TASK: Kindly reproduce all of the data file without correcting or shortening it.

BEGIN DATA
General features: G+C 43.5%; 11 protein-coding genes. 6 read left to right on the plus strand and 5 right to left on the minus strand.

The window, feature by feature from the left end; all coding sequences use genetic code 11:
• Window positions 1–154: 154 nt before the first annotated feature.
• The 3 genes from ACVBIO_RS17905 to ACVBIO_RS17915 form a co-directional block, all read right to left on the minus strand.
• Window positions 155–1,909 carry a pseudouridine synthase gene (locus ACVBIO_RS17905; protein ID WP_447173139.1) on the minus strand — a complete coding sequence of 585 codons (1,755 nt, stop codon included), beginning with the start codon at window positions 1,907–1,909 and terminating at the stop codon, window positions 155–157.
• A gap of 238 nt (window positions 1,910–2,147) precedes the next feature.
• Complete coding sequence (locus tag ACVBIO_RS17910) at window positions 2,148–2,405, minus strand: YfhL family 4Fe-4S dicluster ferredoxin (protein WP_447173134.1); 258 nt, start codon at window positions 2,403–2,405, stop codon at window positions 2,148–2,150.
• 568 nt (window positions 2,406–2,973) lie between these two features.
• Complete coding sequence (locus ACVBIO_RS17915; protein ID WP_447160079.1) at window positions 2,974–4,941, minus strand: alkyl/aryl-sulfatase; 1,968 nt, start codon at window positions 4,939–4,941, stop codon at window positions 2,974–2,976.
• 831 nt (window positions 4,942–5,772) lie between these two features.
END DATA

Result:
General features: G+C 43.5%; 11 protein-coding genes. 6 read left to right on the plus strand and 5 right to left on the minus strand.

The window, feature by feature from the left end; all coding sequences use genetic code 11:
• Window positions 1–154: 154 nt before the first annotated feature.
• The 3 genes from ACVBIO_RS17905 to ACVBIO_RS17915 form a co-directional block, all read right to left on the minus strand.
• Window positions 155–1,909 carry a pseudouridine synthase gene (locus ACVBIO_RS17905; protein ID WP_447173139.1) on the minus strand — a complete coding sequence of 585 codons (1,755 nt, stop codon included), beginning with the start codon at window positions 1,907–1,909 and terminating at the stop codon, window positions 155–157.
• A gap of 238 nt (window positions 1,910–2,147) precedes the next feature.
• Complete coding sequence (locus tag ACVBIO_RS17910) at window positions 2,148–2,405, minus strand: YfhL family 4Fe-4S dicluster ferredoxin (protein WP_447173134.1); 258 nt, start codon at window positions 2,403–2,405, stop codon at window positions 2,148–2,150.
• 568 nt (window positions 2,406–2,973) lie between these two features.
• Complete coding sequence (locus ACVBIO_RS17915; protein ID WP_447160079.1) at window positions 2,974–4,941, minus strand: alkyl/aryl-sulfatase; 1,968 nt, start codon at window positions 4,939–4,941, stop codon at window positions 2,974–2,976.
• 831 nt (window positions 4,942–5,772) lie between these two features.